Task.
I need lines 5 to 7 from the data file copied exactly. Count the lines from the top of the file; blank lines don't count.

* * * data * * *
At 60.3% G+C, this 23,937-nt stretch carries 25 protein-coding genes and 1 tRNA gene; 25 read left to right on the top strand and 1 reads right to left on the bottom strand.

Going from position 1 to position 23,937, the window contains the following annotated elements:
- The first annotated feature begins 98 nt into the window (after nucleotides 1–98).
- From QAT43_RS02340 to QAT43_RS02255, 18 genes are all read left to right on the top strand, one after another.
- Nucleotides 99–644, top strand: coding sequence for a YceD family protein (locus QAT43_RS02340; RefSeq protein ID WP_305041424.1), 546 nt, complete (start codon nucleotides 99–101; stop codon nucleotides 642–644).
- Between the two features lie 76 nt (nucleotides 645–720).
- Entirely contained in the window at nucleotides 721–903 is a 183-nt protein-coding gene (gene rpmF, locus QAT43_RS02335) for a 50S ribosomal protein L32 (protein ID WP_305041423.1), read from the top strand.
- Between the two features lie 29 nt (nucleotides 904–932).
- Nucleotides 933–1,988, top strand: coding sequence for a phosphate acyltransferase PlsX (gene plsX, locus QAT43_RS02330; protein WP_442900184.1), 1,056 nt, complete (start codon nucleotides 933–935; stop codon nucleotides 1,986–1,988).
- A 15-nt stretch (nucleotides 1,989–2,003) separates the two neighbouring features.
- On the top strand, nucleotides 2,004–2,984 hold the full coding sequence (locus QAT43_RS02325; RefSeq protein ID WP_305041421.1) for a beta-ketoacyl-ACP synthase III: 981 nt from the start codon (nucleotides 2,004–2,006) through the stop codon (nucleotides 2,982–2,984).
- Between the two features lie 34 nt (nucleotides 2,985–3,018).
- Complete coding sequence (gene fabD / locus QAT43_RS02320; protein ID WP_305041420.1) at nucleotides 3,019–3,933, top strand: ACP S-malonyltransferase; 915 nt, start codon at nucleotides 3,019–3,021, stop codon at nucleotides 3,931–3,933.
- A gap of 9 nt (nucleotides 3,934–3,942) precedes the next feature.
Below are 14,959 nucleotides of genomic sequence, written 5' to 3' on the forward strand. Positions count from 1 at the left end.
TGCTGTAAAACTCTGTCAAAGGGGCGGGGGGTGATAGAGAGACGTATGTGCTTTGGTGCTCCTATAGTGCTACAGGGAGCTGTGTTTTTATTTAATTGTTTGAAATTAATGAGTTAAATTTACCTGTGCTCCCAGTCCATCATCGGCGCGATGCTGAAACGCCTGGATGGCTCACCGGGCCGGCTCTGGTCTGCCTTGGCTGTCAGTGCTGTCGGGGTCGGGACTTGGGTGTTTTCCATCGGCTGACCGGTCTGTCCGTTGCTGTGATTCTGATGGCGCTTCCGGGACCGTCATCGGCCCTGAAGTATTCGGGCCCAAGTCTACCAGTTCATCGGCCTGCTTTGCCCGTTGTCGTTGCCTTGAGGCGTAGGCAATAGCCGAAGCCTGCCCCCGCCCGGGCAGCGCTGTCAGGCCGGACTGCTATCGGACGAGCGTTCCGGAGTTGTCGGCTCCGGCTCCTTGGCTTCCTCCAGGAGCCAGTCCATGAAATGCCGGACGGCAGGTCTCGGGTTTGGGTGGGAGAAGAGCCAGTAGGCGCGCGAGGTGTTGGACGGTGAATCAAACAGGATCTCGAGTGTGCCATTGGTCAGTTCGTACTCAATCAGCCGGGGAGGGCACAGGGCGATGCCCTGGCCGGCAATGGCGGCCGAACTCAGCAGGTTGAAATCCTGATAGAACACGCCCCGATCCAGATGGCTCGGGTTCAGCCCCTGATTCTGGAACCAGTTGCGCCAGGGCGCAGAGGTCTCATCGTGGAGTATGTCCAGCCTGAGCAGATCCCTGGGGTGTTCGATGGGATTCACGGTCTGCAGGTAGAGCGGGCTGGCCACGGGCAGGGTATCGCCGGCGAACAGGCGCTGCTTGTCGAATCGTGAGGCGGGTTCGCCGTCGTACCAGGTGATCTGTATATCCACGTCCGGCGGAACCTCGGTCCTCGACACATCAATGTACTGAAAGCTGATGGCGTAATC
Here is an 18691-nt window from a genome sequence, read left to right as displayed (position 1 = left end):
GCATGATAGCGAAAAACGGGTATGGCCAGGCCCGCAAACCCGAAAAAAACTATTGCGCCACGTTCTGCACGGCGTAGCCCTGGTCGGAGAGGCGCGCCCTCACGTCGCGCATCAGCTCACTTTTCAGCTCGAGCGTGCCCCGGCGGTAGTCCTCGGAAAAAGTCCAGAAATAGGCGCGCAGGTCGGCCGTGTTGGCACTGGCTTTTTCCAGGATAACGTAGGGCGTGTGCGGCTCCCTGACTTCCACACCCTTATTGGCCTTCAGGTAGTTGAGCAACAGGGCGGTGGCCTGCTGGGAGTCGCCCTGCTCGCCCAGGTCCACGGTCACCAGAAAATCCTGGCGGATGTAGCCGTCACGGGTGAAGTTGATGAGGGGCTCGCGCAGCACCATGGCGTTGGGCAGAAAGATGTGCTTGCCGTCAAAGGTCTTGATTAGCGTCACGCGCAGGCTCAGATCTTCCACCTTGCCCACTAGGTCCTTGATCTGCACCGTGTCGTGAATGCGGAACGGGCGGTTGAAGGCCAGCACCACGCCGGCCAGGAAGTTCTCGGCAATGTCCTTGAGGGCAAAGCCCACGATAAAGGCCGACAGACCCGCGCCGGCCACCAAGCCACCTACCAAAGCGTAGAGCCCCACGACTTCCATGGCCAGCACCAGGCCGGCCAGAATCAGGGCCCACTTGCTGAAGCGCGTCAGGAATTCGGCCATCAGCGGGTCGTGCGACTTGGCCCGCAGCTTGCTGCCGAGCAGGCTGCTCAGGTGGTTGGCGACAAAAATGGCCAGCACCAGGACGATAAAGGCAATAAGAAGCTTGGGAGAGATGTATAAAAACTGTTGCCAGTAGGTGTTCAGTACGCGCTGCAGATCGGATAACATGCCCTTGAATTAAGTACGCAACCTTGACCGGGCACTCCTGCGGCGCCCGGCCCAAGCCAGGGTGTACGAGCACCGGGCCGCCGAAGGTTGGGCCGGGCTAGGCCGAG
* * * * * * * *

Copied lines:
- Nucleotides 99–644, top strand: coding sequence for a YceD family protein (locus QAT43_RS02340; RefSeq protein ID WP_305041424.1), 546 nt, complete (start codon nucleotides 99–101; stop codon nucleotides 642–644).
- Between the two features lie 76 nt (nucleotides 645–720).
- Entirely contained in the window at nucleotides 721–903 is a 183-nt protein-coding gene (gene rpmF, locus QAT43_RS02335) for a 50S ribosomal protein L32 (protein ID WP_305041423.1), read from the top strand.